Today is winter solstice. The shortest day, and the point at which we set out on the road to Spring. Right now, Saturn and Jupiter are aligning in the south west sky in the closest alignment in eight hundred years, and in the same way that many think is what gave us the Bethlehem Star. Climate change isn’t stopping. Covid-19 is a temporary side show. There’s a lot going on.
We have evolved from ancestors for whom risk was a natural daily companion, from the beast in the bushes to the risk of getting caught out in harsh conditions to disease. We have found ways to mitigate many of these – but have we taken them too far? Are we too easily frightened?
Perhaps we have become so used to eliminating risk that we find ourselves incapable of responding effectively when we encounter it, as though somehow it’s somehow unfair and unreasonable. That someone or something must be to blame, and our reaction has become to call a lawyer.
Anybody who has done a work risk assessment knows how this works. We identify risks and assign them scores on potential severity, and likelihood. In so doing however, we make those risks real – having thought of them, we cannot unthink them. Boogeymen. Whereas for our ancestors risk was something to be dealt with in action, we have become people who expect to deal with it in anticipation.
In businesses where risk is seen as a uniformly bad thing, and to be avoided at all costs we are in danger of becoming timid, and perhaps as bad, fragile. An ability to deal with the unexpected as a matter of course is a feature of those individuals and businesses for whon exploration and uncertainty is not just accepted, but sought. It’s where the new comes from, and where serendipity lives.
Four hundred years ago today the Pilgrim Fathers came ashore at Plymouth Bay, and one hundred and seventy six years ago the Rochdale Pioneers set up their first shop and started the Co-operative movement. Fifty one years ago the crew of Apollo 11 landed on the moon assisted by less computing power than a calculator. I’d love to have seen their risk assessments.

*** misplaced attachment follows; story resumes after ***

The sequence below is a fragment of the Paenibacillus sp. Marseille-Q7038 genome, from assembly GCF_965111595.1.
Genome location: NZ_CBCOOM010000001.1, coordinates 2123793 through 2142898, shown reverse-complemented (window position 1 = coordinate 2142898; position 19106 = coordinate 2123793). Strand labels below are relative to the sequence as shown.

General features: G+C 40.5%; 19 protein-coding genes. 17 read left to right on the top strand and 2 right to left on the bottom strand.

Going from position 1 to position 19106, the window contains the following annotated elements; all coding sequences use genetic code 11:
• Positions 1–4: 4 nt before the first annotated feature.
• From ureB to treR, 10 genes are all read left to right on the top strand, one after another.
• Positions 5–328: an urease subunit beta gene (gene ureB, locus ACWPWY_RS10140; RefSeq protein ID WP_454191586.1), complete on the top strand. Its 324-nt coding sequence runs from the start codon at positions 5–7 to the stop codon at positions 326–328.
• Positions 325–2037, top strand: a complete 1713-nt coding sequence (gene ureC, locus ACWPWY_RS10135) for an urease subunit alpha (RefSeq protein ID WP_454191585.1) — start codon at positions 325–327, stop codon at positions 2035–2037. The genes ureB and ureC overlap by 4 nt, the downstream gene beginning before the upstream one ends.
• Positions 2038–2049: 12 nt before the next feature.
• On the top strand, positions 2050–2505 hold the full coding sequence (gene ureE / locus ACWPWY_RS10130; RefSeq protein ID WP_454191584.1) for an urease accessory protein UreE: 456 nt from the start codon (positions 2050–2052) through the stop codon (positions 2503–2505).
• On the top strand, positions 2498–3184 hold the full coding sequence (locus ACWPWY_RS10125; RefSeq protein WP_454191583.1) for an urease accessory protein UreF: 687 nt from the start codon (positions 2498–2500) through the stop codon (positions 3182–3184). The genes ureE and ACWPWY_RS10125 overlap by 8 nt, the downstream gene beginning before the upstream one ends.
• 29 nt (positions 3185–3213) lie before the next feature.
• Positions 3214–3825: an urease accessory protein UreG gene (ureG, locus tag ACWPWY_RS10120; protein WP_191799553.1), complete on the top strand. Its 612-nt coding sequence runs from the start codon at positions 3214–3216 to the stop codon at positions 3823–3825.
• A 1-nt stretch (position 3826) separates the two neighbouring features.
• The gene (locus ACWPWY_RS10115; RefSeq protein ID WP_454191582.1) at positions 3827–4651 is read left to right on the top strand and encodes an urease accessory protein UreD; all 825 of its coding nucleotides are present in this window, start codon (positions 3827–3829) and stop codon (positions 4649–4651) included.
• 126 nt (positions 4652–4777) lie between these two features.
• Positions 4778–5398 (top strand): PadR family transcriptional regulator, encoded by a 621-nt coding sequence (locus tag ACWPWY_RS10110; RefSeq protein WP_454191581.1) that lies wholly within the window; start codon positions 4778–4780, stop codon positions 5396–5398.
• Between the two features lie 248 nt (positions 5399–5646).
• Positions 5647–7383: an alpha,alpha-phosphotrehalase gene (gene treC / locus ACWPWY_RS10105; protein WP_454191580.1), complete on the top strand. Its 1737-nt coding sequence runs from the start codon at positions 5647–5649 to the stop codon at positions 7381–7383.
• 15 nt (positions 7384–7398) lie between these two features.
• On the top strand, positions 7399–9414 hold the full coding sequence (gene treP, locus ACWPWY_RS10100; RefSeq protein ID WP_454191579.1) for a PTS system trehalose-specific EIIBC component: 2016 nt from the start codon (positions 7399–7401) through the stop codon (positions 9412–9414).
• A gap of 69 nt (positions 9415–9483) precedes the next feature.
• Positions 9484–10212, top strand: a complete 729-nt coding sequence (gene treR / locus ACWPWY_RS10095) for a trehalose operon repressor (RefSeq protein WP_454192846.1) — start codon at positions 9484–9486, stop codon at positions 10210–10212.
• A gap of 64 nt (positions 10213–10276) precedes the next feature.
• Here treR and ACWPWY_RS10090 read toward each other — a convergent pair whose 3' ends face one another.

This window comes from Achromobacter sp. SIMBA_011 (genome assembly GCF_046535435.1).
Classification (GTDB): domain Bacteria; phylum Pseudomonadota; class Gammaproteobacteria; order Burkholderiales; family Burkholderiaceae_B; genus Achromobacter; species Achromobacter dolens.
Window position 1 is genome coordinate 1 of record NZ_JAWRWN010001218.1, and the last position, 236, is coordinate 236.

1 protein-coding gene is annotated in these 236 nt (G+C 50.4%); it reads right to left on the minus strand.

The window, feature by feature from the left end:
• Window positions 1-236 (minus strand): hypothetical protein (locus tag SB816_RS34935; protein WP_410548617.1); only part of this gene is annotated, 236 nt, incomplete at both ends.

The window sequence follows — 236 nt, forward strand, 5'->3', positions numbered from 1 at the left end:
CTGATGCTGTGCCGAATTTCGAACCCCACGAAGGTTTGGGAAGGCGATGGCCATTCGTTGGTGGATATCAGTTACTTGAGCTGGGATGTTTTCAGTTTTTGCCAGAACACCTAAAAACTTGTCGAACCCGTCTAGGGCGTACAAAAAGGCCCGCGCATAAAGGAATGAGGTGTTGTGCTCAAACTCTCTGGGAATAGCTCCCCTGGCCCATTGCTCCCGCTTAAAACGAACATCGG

The work of Artisans can be identified by the mistakes they made as they pushed their boundaries in search of their best work. Industrial items can be identified by their unambitious perfection.
We sit on a risk spectrum. At one end, ignore it, and there’s a good chance we may perish. At the other end we find ourselves frightened of it, unwilling to move forward, and fragile. We can regard anything that stops us doing what we want to do as a huge problem (and somebody’s fault) as though our world is some sort complicated machine that has gone wrong. That attitude not just saps our resilience and stokes our sense of unfairness, it leaves us paying attention to whomever wants to spout negativity and blame. It demeans us.
Right now, things seem difficult, and in relative terms they are – but the things we are citing as examples of potential disaster would have made our forbears laugh out loud. We suffer from “shifting baselines” – we are remarkably myopic when it comes to comparisons and only work within the spans of our own lived experience and even for the oldest of us, that’s not very long in the scheme of things.
The Pilgrim Fathers gave us America, and the foundations of the spirit of Apollo 11. The Rochdale Pioneers gave us a basis for actionable paths to a form of social justice. They improved our lives through their own courage and sacrifice. We would perhaps do well right now to put as much effort into what we are learning and what we have the opportunity to build as we are into focusing on what we are losing.
What we are going through hurts, but it is telling us something. There are important things to do. We need to really listen.